Over the past decade, the main advances in urethral surgery have been in the areas of :
- The limits of endoscopic treatments,
- The good results of urethroplasty techniques,
- The importance of managing the urethroplasty learning curve.
This open access postgraduate teaching site aims to focus on how to organize the training of experienced urological surgeons who wish to devote themselves to urethral surgery.
The proposed course of training includes the following:
- Follow the course on the anatomy of the male urethra.
- Follow the introductory course on urethral stricture surgery (below).
- Build and complete a personal surgical training program with magnifying glasses on short general urological procedures (circumcision, cryptorchidism, hydrocele) before the first urethroplasties.
- If possible, train in the dissection of the membranous urethra by simulation on an anatomical lab.
- Respect the difficulty rating for each type of urethroplasty (from 1 star to 5 stars) and perform at least 5 “1 star” procedures before moving on to the next level.
- Perform urethral strictures first before considering traumatic interruptions and reconstructed urethral strictures (after hypospadias in particular). The latter are the responsibility of an expert center.
- It should be noted that this is a self-training course that does not lead to any certification. It is offered to qualified and experienced surgeons.
Urethroplasties have high success rates:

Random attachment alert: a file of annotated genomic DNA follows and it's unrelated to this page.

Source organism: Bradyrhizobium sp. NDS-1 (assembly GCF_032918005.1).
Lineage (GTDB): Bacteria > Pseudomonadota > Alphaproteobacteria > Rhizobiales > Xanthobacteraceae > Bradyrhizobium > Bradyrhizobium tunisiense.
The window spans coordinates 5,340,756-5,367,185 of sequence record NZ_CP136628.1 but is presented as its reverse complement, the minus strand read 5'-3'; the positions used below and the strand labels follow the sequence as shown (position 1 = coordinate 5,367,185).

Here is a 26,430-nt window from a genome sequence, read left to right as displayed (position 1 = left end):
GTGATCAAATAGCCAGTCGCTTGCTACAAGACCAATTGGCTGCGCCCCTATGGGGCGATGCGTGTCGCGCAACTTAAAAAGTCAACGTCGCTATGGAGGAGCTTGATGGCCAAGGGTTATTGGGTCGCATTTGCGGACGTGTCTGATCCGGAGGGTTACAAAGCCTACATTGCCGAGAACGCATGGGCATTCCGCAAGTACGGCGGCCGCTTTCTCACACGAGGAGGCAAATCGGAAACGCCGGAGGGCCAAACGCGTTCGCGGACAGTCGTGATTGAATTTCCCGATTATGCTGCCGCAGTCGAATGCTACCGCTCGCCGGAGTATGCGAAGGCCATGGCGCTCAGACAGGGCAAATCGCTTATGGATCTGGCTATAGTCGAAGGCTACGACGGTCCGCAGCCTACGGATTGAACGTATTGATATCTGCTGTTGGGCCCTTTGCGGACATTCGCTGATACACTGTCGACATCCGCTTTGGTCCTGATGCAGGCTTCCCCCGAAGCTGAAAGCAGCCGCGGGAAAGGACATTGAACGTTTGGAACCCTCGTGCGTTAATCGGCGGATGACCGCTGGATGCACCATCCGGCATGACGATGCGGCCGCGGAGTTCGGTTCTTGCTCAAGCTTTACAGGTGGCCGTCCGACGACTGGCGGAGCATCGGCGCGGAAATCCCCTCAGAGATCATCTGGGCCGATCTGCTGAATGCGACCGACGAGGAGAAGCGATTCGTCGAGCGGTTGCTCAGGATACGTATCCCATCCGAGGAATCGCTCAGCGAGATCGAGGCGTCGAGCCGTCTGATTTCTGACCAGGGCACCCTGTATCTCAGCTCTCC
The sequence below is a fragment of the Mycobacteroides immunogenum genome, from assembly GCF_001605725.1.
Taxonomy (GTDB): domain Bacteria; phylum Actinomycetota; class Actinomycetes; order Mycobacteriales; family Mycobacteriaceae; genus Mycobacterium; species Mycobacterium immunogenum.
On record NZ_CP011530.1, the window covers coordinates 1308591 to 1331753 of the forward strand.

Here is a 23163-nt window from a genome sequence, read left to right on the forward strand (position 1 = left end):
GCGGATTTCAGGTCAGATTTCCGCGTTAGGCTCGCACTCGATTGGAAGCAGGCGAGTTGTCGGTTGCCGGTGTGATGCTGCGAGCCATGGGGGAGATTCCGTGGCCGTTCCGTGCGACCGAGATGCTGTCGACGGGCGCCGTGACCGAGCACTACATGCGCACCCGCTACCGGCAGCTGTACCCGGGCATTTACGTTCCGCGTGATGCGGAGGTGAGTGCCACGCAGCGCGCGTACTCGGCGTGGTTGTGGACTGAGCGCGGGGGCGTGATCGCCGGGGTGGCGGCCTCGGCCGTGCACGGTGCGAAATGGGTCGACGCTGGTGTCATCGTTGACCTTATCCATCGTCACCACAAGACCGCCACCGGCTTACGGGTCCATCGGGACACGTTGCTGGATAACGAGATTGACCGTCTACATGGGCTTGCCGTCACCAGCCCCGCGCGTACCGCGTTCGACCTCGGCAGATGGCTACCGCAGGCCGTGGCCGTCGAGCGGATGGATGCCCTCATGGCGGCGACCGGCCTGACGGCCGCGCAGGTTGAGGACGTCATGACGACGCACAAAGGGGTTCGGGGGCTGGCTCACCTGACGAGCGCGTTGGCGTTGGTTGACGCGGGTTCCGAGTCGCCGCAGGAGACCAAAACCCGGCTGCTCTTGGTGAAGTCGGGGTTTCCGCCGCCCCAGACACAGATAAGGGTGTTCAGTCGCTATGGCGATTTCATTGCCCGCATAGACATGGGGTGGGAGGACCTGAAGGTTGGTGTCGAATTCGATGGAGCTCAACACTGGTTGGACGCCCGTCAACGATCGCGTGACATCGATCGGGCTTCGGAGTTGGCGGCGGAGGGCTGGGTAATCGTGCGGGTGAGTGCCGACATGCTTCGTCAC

In the literature, the success rate of augmented urethroplasties by oral mucosal grafting being between 80% and 90% at 5 years, whereas that of endoscopic treatments is 20% for the anterior urethra and 50% for the bulbo-membranous urethra.
Therefore, urethroplasty has a special and central place which this site aims to facilitate.
There is little interest in excision and primary anastomosis for apparently short stricture:
Although it is easy to perform. However, the length of the stricture is generally much greater than the X-ray would suggest.
This surgery is associated with a resection of the spongiosum and therefore a shortening associated with devascularisation. It is not reasonable to propose it in the case of a simple stricture.
In the case of an interruption, particularly traumatic, the question is different, and we are obliged to use it, bearing in mind that, particularly in the case of a straddling fall, it is reasonable to provide a small augmented plasty at the site of the anastomosis at the same time as the terminal urethrogram.
To read more about the subject of Anatomy, Inaugural Course, or Basic Techniques, check out our articles and posts.